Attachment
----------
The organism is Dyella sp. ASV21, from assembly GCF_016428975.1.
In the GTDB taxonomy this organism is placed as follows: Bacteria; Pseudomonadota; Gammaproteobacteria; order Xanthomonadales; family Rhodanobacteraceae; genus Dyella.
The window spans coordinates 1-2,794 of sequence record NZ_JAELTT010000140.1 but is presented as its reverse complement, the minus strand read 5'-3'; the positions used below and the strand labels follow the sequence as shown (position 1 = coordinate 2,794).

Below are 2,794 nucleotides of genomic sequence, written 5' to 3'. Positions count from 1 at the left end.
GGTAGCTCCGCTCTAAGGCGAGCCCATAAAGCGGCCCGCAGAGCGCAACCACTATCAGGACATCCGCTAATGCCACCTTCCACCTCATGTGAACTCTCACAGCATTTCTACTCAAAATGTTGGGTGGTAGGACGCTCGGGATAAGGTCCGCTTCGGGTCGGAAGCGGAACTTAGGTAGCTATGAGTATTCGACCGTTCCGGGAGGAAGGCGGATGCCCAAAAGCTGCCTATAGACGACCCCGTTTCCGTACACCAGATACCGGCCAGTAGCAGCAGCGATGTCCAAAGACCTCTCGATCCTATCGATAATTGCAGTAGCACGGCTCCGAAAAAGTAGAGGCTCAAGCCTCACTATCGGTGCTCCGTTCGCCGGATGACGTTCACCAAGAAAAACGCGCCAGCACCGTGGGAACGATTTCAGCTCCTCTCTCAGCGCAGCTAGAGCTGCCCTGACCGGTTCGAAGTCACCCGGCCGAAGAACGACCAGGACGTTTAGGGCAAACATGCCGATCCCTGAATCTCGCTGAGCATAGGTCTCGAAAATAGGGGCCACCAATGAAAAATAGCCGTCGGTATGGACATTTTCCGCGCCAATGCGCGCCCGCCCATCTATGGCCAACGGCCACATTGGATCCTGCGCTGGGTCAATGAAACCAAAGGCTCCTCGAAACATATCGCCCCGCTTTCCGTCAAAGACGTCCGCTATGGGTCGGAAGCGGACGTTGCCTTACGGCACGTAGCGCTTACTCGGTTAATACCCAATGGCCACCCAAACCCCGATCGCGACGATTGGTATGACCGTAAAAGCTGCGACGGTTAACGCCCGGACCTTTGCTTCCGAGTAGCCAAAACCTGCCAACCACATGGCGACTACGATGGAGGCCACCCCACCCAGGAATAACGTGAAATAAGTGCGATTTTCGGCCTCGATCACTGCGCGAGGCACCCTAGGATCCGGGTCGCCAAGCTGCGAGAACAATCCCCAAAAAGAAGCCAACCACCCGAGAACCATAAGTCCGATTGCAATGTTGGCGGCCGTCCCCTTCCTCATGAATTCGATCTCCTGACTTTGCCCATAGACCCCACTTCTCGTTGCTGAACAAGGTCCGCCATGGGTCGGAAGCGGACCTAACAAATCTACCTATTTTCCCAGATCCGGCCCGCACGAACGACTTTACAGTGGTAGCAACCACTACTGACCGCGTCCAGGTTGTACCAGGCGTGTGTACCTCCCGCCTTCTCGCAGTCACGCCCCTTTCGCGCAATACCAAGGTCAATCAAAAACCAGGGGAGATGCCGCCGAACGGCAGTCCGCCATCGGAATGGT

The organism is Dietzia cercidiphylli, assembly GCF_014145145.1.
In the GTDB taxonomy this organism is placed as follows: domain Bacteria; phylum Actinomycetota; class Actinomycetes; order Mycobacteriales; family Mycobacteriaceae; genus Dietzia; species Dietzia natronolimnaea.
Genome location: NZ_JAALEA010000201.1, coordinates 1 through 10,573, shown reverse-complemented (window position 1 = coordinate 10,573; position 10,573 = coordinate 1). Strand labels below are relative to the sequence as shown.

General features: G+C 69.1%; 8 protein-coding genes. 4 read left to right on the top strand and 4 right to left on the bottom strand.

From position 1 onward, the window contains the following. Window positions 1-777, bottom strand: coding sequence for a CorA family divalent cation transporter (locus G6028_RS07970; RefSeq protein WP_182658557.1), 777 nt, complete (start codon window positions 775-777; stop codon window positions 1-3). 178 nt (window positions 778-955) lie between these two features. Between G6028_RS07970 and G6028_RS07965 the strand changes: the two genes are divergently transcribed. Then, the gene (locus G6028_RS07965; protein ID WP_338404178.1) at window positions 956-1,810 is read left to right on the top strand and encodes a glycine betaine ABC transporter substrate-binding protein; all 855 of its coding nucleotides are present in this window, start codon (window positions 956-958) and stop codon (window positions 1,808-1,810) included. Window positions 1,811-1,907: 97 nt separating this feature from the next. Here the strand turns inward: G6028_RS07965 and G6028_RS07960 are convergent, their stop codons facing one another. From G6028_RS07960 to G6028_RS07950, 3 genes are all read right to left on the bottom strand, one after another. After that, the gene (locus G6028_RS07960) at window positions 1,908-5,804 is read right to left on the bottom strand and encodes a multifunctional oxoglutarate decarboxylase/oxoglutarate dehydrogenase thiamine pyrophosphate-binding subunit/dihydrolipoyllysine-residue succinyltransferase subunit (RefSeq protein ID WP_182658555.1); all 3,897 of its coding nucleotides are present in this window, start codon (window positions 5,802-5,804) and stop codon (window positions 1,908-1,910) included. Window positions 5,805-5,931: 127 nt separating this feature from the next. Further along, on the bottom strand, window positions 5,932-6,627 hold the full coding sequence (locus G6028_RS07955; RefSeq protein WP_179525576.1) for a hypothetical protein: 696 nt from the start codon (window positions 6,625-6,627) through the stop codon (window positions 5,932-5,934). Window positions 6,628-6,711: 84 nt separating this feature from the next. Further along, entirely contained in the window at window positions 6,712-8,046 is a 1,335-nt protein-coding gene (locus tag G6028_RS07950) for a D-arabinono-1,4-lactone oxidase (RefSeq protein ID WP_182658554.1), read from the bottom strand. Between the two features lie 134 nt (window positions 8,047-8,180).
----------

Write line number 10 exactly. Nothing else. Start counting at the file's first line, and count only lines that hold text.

From position 1 onward, the window contains the following. Window positions 1-777, bottom strand: coding sequence for a CorA family divalent cation transporter (locus G6028_RS07970; RefSeq protein WP_182658557.1), 777 nt, complete (start codon window positions 775-777; stop codon window positions 1-3). 178 nt (window positions 778-955) lie between these two features. Between G6028_RS07970 and G6028_RS07965 the strand changes: the two genes are divergently transcribed. Then, the gene (locus G6028_RS07965; protein ID WP_338404178.1) at window positions 956-1,810 is read left to right on the top strand and encodes a glycine betaine ABC transporter substrate-binding protein; all 855 of its coding nucleotides are present in this window, start codon (window positions 956-958) and stop codon (window positions 1,808-1,810) included. Window positions 1,811-1,907: 97 nt separating this feature from the next. Here the strand turns inward: G6028_RS07965 and G6028_RS07960 are convergent, their stop codons facing one another. From G6028_RS07960 to G6028_RS07950, 3 genes are all read right to left on the bottom strand, one after another. After that, the gene (locus G6028_RS07960) at window positions 1,908-5,804 is read right to left on the bottom strand and encodes a multifunctional oxoglutarate decarboxylase/oxoglutarate dehydrogenase thiamine pyrophosphate-binding subunit/dihydrolipoyllysine-residue succinyltransferase subunit (RefSeq protein ID WP_182658555.1); all 3,897 of its coding nucleotides are present in this window, start codon (window positions 5,802-5,804) and stop codon (window positions 1,908-1,910) included. Window positions 5,805-5,931: 127 nt separating this feature from the next. Further along, on the bottom strand, window positions 5,932-6,627 hold the full coding sequence (locus G6028_RS07955; RefSeq protein WP_179525576.1) for a hypothetical protein: 696 nt from the start codon (window positions 6,625-6,627) through the stop codon (window positions 5,932-5,934). Window positions 6,628-6,711: 84 nt separating this feature from the next. Further along, entirely contained in the window at window positions 6,712-8,046 is a 1,335-nt protein-coding gene (locus tag G6028_RS07950) for a D-arabinono-1,4-lactone oxidase (RefSeq protein ID WP_182658554.1), read from the bottom strand. Between the two features lie 134 nt (window positions 8,047-8,180).